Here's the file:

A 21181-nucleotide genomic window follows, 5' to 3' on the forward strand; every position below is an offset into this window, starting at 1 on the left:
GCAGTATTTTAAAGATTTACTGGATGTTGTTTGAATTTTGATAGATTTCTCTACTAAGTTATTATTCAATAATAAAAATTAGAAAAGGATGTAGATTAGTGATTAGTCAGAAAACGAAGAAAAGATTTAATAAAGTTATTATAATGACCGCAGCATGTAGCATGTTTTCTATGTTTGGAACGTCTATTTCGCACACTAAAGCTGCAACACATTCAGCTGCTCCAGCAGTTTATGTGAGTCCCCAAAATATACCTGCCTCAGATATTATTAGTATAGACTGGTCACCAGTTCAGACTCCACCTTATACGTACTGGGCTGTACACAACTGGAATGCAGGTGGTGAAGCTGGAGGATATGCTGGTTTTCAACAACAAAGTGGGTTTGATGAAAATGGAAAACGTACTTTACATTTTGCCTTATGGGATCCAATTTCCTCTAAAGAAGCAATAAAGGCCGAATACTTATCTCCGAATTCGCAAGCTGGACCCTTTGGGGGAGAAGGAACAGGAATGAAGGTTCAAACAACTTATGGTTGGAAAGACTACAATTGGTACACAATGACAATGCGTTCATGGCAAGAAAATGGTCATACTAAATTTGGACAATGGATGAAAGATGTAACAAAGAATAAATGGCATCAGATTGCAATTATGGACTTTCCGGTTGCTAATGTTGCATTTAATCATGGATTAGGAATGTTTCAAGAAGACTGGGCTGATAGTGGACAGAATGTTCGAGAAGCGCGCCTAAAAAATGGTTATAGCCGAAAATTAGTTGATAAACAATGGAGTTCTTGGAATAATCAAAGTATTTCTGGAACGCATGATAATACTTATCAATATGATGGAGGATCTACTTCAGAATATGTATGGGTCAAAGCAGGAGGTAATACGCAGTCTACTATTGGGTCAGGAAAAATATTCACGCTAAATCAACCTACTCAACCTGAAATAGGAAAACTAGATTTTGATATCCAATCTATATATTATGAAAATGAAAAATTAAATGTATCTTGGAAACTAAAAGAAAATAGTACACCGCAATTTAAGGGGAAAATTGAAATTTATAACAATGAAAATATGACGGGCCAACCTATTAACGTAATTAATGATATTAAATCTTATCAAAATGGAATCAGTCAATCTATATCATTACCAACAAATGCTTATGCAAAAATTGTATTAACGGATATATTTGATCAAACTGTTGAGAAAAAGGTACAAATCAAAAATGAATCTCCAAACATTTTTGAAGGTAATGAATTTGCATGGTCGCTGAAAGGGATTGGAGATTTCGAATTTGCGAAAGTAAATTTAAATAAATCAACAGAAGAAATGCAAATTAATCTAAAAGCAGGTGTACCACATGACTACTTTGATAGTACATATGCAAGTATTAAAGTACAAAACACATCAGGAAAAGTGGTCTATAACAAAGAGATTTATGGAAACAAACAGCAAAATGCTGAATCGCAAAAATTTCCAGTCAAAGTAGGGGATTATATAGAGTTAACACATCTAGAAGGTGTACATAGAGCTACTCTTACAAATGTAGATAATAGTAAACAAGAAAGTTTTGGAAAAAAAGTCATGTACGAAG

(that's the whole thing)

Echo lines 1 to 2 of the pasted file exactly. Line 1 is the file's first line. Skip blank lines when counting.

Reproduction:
A 21181-nucleotide genomic window follows, 5' to 3' on the forward strand; every position below is an offset into this window, starting at 1 on the left:
GCAGTATTTTAAAGATTTACTGGATGTTGTTTGAATTTTGATAGATTTCTCTACTAAGTTATTATTCAATAATAAAAATTAGAAAAGGATGTAGATTAGTGATTAGTCAGAAAACGAAGAAAAGATTTAATAAAGTTATTATAATGACCGCAGCATGTAGCATGTTTTCTATGTTTGGAACGTCTATTTCGCACACTAAAGCTGCAACACATTCAGCTGCTCCAGCAGTTTATGTGAGTCCCCAAAATATACCTGCCTCAGATATTATTAGTATAGACTGGTCACCAGTTCAGACTCCACCTTATACGTACTGGGCTGTACACAACTGGAATGCAGGTGGTGAAGCTGGAGGATATGCTGGTTTTCAACAACAAAGTGGGTTTGATGAAAATGGAAAACGTACTTTACATTTTGCCTTATGGGATCCAATTTCCTCTAAAGAAGCAATAAAGGCCGAATACTTATCTCCGAATTCGCAAGCTGGACCCTTTGGGGGAGAAGGAACAGGAATGAAGGTTCAAACAACTTATGGTTGGAAAGACTACAATTGGTACACAATGACAATGCGTTCATGGCAAGAAAATGGTCATACTAAATTTGGACAATGGATGAAAGATGTAACAAAGAATAAATGGCATCAGATTGCAATTATGGACTTTCCGGTTGCTAATGTTGCATTTAATCATGGATTAGGAATGTTTCAAGAAGACTGGGCTGATAGTGGACAGAATGTTCGAGAAGCGCGCCTAAAAAATGGTTATAGCCGAAAATTAGTTGATAAACAATGGAGTTCTTGGAATAATCAAAGTATTTCTGGAACGCATGATAATACTTATCAATATGATGGAGGATCTACTTCAGAATATGTATGGGTCAAAGCAGGAGGTAATACGCAGTCTACTATTGGGTCAGGAAAAATATTCACGCTAAATCAACCTACTCAACCTGAAATAGGAAAACTAGATTTTGATATCCAATCTATATATTATGAAAATGAAAAATTAAATGTATCTTGGAAACTAAAAGAAAATAGTACACCGCAATTTAAGGGGAAAATTGAAATTTATAACAATGAAAATATGACGGGCCAACCTATTAACGTAATTAATGATATTAAATCTTATCAAAATGGAATCAGTCAATCTATATCATTACCAACAAATGCTTATGCAAAAATTGTATTAACGGATATATTTGATCAAACTGTTGAGAAAAAGGTACAAATCAAAAATGAATCTCCAAACATTTTTGAAGGTAATGAATTTGCATGGTCGCTGAAAGGGATTGGAGATTTCGAATTTGCGAAAGTAAATTTAAATAAATCAACAGAAGAAATGCAAATTAATCTAAAAGCAGGTGTACCACATGACTACTTTGATAGTACATATGCAAGTATTAAAGTACAAAACACATCAGGAAAAGTGGTCTATAACAAAGAGATTTATGGAAACAAACAGCAAAATGCTGAATCGCAAAAATTTCCAGTCAAAGTAGGGGATTATATAGAGTTAACACATCTAGAAGGTGTACATAGAGCTACTCTTACAAATGTAGATAATAGTAAACAAGAAAGTTTTGGAAAAAAAGTCATGTACGAAG